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The science of manure, including its management and handling, options for treatment, use as fertilizer, the impact it can have on the environment, and new technologies being developed to improve its use. In this blog I strive to provide a scientific perspective and really dig into the issues. This blog is brought to you by Iowa State University Extension and Outreach. Follow me on Twitter @DrManure or find me on Facebook at Iowa State Manure and Nutrient Management Lab.Daniel Andersenhttp://www.blogger.com/profile/17296164974381593950noreply@blogger.comBlogger94125
Updated: 10 min 38 sec ago

Impact of Variability of Cattle Manure Application on Soil Nutrients and Crop Yield

Wed, 10/13/2021 - 10:56

 A study from 2011 and 2012 up in Saskatchewan looked at how the rate and uniformity of solid cattle manure application impacted crop yield under two fertilizer practices, manure application only and manure with supplemental urea fertilizer. This study is unique because it focuses on solid manure application uniformity with and without supplemental fertilizer. It used three different manure spreaders to give different manure application uniformities.

 

Manure rates tested were 0, 9, and 27 tons per acre, respectively, with three different coefficients of variation of manure application achieved (10, 50, and 110%). The low application rate supplied approximately 150 lb total N/acre, while the high rate supplied around 450 lb total N/acre. No statement on the fraction estimated to be plant available was provided, but it is fair to assume approximately 50%. On half of the plots, an additional 71 lb N/acre was applied using urea. They repeated two years growing oats in year one and barely in year two. Each year's yield was scaled to the percent of max for that year and then averaged.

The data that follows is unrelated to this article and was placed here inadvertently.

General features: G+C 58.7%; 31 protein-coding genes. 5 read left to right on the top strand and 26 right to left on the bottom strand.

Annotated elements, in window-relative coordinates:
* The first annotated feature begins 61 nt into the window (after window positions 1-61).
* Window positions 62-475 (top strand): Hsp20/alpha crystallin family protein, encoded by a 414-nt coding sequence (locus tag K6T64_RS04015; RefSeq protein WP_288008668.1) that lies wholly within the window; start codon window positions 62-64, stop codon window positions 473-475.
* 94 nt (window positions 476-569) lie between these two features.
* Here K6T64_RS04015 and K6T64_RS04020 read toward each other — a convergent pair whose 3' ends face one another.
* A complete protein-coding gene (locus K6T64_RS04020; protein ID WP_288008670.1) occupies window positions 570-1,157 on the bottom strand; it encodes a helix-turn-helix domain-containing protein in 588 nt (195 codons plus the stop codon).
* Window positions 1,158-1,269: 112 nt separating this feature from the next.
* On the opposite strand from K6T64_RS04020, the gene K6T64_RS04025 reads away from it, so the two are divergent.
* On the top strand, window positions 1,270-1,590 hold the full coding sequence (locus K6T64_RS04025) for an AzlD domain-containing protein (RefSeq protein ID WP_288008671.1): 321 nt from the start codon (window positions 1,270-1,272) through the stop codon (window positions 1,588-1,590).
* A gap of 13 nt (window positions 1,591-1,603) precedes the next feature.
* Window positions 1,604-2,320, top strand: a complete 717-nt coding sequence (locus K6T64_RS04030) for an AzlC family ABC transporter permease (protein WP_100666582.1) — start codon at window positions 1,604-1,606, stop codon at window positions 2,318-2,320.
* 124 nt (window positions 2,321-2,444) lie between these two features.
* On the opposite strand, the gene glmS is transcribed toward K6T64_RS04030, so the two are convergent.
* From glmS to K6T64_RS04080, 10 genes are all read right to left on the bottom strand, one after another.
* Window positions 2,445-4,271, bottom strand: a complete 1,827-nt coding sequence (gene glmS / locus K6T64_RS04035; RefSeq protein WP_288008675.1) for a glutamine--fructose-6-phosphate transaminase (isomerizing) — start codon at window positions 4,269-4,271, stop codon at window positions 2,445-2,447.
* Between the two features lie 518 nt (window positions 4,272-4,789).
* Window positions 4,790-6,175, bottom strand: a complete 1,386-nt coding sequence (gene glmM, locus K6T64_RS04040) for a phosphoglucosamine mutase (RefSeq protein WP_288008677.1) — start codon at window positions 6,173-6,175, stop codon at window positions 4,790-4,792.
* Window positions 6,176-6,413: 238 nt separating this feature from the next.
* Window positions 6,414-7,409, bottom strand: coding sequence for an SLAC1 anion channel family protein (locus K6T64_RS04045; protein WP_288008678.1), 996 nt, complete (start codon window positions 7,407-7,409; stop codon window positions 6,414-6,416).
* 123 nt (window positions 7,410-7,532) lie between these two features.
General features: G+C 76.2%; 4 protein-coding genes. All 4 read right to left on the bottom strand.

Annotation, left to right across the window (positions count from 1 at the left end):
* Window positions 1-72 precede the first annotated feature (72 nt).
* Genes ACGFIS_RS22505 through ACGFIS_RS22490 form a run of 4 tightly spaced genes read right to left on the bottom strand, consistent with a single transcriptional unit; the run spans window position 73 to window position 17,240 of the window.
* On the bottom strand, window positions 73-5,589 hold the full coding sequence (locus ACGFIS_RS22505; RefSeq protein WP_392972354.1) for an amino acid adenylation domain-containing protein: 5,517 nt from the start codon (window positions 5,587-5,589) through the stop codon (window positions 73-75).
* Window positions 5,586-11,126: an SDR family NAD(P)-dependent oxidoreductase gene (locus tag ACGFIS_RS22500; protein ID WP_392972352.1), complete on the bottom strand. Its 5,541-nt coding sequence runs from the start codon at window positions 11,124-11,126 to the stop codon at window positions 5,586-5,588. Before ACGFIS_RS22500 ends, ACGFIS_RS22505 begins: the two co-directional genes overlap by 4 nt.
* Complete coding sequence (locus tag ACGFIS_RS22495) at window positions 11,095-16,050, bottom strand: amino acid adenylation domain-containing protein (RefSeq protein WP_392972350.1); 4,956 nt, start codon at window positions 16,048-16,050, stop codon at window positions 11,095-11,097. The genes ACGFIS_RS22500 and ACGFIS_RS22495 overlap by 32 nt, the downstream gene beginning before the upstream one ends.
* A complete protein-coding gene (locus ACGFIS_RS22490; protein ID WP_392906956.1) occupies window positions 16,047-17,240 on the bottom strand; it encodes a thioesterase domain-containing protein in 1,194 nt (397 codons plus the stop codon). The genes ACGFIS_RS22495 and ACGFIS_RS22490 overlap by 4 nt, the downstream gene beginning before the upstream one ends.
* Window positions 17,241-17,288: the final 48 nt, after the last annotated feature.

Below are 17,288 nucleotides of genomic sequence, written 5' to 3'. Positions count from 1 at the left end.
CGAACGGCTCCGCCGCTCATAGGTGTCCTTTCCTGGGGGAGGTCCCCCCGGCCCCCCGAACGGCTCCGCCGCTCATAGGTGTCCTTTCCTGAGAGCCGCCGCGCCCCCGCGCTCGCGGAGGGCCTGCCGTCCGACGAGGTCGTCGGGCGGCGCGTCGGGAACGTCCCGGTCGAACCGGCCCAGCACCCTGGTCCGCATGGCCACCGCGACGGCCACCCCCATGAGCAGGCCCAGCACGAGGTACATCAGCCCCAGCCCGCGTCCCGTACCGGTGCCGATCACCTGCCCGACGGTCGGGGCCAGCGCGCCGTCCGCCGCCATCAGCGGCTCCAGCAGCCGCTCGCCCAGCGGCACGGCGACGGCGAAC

Figure 1. Illustration of how solid cattle manure application rate (tons/acre) and uniformity (coefficient of variation) impacted crop yield (for oats and barley) as a function of maximum yield achieved.

 

Important notes and take-homes:

In all cases, the use of urea increased crop production, causing a significant increase (p = 0.0005) in yield. Solid manure can provide sufficient nitrogen to support crop nitrogen need on an annual basis. Still, in many cases, the higher carbon content of the manure causes early-season nitrogen tie-up, so while overall availability may be sufficient, there could still be periods of inadequate nitrogen supply.

 There were no statistical differences among treatments where urea was applied. These treatments all had sufficient nutrients to maximize yield. Urea on its own was sufficient to provide the nitrogen the crops needed.

 There was no statistical difference between manure application rates (p = 0.22). While we think more is often better, adding more manure didn't improve yield, presumably because while overall nitrogen supply was increased, a greater tie-up of nitrogen occurred with the greater manure application rates, causing a more seasonal deficiency.

 While no impact of application variability was seen on the urea applied plots, in the manure-only plots, application variability of 50% had more significant yields than 10% statistically but was no different than 110%. Generally, the data suggest improved uniformity increased yield at the higher application rate, where manure had to supply fertility.